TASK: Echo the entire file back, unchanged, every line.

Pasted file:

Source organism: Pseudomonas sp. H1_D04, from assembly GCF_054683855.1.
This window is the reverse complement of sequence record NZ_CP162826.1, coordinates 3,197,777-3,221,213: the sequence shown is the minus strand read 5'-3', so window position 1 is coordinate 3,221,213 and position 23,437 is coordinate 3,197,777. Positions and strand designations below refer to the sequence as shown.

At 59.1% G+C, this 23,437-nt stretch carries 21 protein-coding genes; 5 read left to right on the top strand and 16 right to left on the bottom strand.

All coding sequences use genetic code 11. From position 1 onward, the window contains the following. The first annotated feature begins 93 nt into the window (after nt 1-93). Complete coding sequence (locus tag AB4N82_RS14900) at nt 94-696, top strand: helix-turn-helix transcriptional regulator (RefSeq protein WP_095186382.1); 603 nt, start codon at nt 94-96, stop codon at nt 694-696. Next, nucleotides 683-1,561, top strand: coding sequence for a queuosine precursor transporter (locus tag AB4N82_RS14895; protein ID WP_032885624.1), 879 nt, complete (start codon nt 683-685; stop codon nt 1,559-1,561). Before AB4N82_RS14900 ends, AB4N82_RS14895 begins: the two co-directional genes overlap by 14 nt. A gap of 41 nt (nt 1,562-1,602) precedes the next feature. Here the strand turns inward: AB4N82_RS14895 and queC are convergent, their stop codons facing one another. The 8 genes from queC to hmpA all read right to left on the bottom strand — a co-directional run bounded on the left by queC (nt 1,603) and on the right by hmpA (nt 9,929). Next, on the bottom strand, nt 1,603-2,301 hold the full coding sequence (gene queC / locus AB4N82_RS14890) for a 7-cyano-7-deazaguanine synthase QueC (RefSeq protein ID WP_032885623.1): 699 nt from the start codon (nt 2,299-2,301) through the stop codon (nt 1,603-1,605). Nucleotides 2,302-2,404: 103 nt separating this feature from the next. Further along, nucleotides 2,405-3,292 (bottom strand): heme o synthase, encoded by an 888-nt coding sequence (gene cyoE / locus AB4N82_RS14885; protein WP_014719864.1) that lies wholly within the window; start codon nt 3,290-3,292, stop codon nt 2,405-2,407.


Source organism: Pseudomonas sp. H1_D04, from assembly GCF_054683855.1.
This window is the reverse complement of sequence record NZ_CP162826.1, coordinates 3,197,777-3,221,213: the sequence shown is the minus strand read 5'-3', so window position 1 is coordinate 3,221,213 and position 23,437 is coordinate 3,197,777. Positions and strand designations below refer to the sequence as shown.

At 59.1% G+C, this 23,437-nt stretch carries 21 protein-coding genes; 5 read left to right on the top strand and 16 right to left on the bottom strand.

All coding sequences use genetic code 11. From position 1 onward, the window contains the following. The first annotated feature begins 93 nt into the window (after nt 1-93). Complete coding sequence (locus tag AB4N82_RS14900) at nt 94-696, top strand: helix-turn-helix transcriptional regulator (RefSeq protein WP_095186382.1); 603 nt, start codon at nt 94-96, stop codon at nt 694-696. Next, nucleotides 683-1,561, top strand: coding sequence for a queuosine precursor transporter (locus tag AB4N82_RS14895; protein ID WP_032885624.1), 879 nt, complete (start codon nt 683-685; stop codon nt 1,559-1,561). Before AB4N82_RS14900 ends, AB4N82_RS14895 begins: the two co-directional genes overlap by 14 nt. A gap of 41 nt (nt 1,562-1,602) precedes the next feature. Here the strand turns inward: AB4N82_RS14895 and queC are convergent, their stop codons facing one another. The 8 genes from queC to hmpA all read right to left on the bottom strand — a co-directional run bounded on the left by queC (nt 1,603) and on the right by hmpA (nt 9,929). Next, on the bottom strand, nt 1,603-2,301 hold the full coding sequence (gene queC / locus AB4N82_RS14890) for a 7-cyano-7-deazaguanine synthase QueC (RefSeq protein ID WP_032885623.1): 699 nt from the start codon (nt 2,299-2,301) through the stop codon (nt 1,603-1,605). Nucleotides 2,302-2,404: 103 nt separating this feature from the next. Further along, nucleotides 2,405-3,292 (bottom strand): heme o synthase, encoded by an 888-nt coding sequence (gene cyoE / locus AB4N82_RS14885; protein WP_014719864.1) that lies wholly within the window; start codon nt 3,290-3,292, stop codon nt 2,405-2,407.